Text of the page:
Watch out! Bigfoot sighted in WNC

I’d never read a horror-fiction genre book in my life. That is, until I found myself at an author’s event last month at Blue Ridge Books in Waynesville talking with Eric Brown about his recent book about Bigfoot (Sasquatch) set “here in the mountains over near Lake Fontana.” Being a sucker for tales of Bigfoot and Bigfoot mythology, I was immediately interested and asked for a copy of the book.

Adding the stories of James Still to the Appalachian canon

For those who don’t know, James Still (1906-2001) is one of the most beloved and influential of all Appalachian writers. He left an enduring legacy of novels, stories, and poems during his nearly 70-year career. He is known formally and to many writers in the region as “the Dean of Appalachian Literature,” or more simply said “the Godfather of the Appalachian Literary Tradition,“

Originally born in Alabama, Still adopted eastern Kentucky as his home during the early years of the Great Depression. Life in Kentucky and the Cumberland Plateau became an integral theme in Still’s work, which evokes Appalachian culture, language, and landscape. Although best known for his novels and poetry, Still was also a prolific short story writer whose works often appeared in prestigious journals such as the Virginia Quarterly Review, Yale Review, and Prairie Schooner, as well as general interest magazines like the Atlantic and the Saturday Evening Post. When Still died in 2001 at age 94, he had secured a lasting reputation among readers of Appalachian literature based on a relatively small number of literary works.

The Hills Remember honors Still with the first comprehensive collection of his short fiction. The book includes stories from other Still collections such as River of Earth but also includes several lesser-known stories as well as 10 stories which have only recently been discovered and that have never-before been published. Ted Olson, who teaches in the Appalachian Studies and English programs at East Tennessee State University in Johnson City, Tenn., will be familiar to readers in Western North Carolina from his reviews, etc., as editor of the Poetry Page of Asheville’s Rapid River monthly magazine. Olson, in his landmark book, writes a comprehensive introduction concerning Still and his work and examines the author’s short fiction within the contexts of his body of work and within the canons of Appalachian and American literature. In his introduction, Olson favorably compares Still’s short fiction to that of other notable American writers as Poe, Hawthorne, Hemingway, Welty and Cheever. Presenting all of Still’s compelling and varied short stories in one volume, The Hills Remember is a testament to a master writer.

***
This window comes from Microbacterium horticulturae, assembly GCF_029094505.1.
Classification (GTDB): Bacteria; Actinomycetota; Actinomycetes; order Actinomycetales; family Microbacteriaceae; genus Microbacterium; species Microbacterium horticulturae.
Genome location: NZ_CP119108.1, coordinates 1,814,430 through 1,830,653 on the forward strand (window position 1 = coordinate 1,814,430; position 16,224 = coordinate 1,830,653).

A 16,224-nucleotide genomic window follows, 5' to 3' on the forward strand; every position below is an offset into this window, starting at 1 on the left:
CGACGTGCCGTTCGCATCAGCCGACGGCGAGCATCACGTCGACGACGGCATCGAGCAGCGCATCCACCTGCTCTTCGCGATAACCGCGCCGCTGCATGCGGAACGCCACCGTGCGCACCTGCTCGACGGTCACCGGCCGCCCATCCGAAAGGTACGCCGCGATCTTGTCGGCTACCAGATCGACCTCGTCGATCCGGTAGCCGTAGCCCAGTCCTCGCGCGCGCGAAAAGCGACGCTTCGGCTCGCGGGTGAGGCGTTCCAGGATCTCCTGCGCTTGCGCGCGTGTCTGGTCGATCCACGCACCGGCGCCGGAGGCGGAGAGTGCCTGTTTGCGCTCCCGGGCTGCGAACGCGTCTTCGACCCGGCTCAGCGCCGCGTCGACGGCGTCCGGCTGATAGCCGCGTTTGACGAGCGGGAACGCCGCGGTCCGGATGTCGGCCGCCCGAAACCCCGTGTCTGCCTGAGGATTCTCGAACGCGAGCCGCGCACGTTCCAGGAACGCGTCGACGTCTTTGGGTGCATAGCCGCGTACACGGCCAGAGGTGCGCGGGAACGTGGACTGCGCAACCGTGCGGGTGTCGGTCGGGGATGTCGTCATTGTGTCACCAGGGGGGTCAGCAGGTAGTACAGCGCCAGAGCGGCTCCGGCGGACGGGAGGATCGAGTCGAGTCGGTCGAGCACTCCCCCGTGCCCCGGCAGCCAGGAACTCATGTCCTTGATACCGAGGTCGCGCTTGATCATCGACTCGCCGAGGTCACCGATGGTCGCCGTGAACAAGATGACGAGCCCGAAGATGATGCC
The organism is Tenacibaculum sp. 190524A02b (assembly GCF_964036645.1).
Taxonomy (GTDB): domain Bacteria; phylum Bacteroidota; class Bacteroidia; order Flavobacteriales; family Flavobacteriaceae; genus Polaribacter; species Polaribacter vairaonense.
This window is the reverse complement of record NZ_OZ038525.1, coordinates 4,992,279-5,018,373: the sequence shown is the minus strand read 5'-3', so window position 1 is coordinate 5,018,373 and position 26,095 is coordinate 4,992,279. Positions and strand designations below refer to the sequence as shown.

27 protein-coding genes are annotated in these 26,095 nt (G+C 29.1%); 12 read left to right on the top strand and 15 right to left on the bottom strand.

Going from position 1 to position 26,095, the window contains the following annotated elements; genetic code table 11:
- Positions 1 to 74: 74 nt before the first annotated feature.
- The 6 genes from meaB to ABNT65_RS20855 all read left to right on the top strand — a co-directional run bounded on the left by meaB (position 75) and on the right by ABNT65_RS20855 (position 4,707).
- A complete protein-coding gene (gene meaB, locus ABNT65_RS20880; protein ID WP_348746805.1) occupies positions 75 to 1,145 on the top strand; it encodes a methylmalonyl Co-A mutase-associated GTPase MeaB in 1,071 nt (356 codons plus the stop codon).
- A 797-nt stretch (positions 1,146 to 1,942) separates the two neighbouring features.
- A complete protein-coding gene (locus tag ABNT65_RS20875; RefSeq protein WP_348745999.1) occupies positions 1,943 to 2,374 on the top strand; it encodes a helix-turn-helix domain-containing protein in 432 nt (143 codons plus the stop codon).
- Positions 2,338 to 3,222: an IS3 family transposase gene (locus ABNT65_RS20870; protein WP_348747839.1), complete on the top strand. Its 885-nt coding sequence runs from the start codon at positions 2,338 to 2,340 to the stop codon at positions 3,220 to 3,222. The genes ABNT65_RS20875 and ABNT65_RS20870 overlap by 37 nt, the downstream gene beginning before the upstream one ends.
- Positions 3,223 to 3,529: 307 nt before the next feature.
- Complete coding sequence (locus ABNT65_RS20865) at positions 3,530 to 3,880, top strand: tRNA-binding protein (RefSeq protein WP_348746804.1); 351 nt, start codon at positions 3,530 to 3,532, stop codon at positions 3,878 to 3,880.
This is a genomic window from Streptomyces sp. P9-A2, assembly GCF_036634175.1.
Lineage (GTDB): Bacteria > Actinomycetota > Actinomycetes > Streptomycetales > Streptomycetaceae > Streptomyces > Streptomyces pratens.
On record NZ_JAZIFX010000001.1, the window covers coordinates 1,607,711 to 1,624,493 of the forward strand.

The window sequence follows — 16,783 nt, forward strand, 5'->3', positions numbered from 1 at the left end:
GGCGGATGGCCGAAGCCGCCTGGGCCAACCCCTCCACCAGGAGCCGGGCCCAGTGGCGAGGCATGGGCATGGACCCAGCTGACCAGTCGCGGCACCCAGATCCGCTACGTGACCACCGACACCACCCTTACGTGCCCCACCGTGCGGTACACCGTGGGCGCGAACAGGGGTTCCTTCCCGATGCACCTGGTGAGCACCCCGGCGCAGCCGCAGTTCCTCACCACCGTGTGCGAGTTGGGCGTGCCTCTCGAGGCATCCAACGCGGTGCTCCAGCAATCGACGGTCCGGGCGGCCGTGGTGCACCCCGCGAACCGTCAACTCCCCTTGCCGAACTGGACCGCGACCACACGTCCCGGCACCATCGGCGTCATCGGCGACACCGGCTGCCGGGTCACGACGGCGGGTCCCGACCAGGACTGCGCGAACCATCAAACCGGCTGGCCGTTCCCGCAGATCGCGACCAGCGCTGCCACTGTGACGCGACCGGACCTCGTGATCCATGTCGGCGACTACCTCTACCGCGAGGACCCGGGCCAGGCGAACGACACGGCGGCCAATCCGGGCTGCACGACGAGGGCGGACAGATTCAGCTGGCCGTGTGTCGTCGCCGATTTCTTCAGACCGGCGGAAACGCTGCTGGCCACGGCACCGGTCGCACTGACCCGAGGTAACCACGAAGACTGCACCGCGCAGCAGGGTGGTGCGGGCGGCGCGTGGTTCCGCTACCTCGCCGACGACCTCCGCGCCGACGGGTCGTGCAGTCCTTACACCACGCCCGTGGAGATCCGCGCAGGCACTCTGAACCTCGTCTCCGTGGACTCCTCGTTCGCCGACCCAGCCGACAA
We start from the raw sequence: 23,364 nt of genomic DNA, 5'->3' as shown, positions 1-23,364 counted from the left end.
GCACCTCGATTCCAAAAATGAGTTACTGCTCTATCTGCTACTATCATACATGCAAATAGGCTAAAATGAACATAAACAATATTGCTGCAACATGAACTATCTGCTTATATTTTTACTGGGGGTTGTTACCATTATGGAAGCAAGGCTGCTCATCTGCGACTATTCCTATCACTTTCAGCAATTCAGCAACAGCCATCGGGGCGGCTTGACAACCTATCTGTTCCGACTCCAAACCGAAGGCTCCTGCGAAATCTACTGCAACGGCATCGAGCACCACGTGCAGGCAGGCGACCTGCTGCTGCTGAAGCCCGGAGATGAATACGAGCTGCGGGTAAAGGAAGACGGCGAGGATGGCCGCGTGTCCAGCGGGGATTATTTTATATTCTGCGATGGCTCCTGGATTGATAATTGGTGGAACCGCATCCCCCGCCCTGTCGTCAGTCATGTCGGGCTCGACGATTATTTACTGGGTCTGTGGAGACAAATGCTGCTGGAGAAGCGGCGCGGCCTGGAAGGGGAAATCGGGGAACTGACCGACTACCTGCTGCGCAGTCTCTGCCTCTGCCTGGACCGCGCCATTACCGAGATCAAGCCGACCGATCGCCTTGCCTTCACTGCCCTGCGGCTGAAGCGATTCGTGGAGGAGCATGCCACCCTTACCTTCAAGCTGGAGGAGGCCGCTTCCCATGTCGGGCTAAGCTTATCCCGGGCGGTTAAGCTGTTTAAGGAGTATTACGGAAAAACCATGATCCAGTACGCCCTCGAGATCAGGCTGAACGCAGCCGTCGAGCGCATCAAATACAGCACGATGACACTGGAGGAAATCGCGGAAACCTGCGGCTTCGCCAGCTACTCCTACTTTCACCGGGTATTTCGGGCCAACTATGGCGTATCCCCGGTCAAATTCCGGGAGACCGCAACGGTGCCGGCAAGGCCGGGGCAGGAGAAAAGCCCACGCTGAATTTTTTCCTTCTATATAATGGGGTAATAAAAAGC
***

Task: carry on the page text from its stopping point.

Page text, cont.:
Still’s stories in The Hills Remember are distinctive in style and universal in theme. Still’s stories in this collection stand out as evocative and timeless yet remarkably accessible to the general reader. Simply said, these are “tales from the soul of Appalachia.” Not until recently with the writing of Charles Frazier, Wayne Caldwell and Ron Rash has the spirit of James Still and the mountain South been unleashed to a whole new generation of appreciative readers. And with Ted Olson’s new book of Still’s short stories, we can look for a whole new wave of popularity among a new and larger generation of Still fans — much as he was a household name in Kentucky during the 1960s.

If asked to choose amongst the 53 short stories in this collection, I would be hard-pressed to choose only one as an out-and-out favorite. However, the story “Hit Liked To a’ Kilt Me” stands out in my mind as one that is unique in this book as well in all of Appalachian literature. It is all about how this story is written in the dialect of what Appalachian poet (and friend of James Still) Jim Wayne Miller called “Southern Mountain Speech.” James Still is the only Southern writer, to my knowledge, who attempts to literally duplicate the southern mountain dialect. The title of this particular story being indicative of what the reader will find in his reading of this rich and at times raucous poetic language.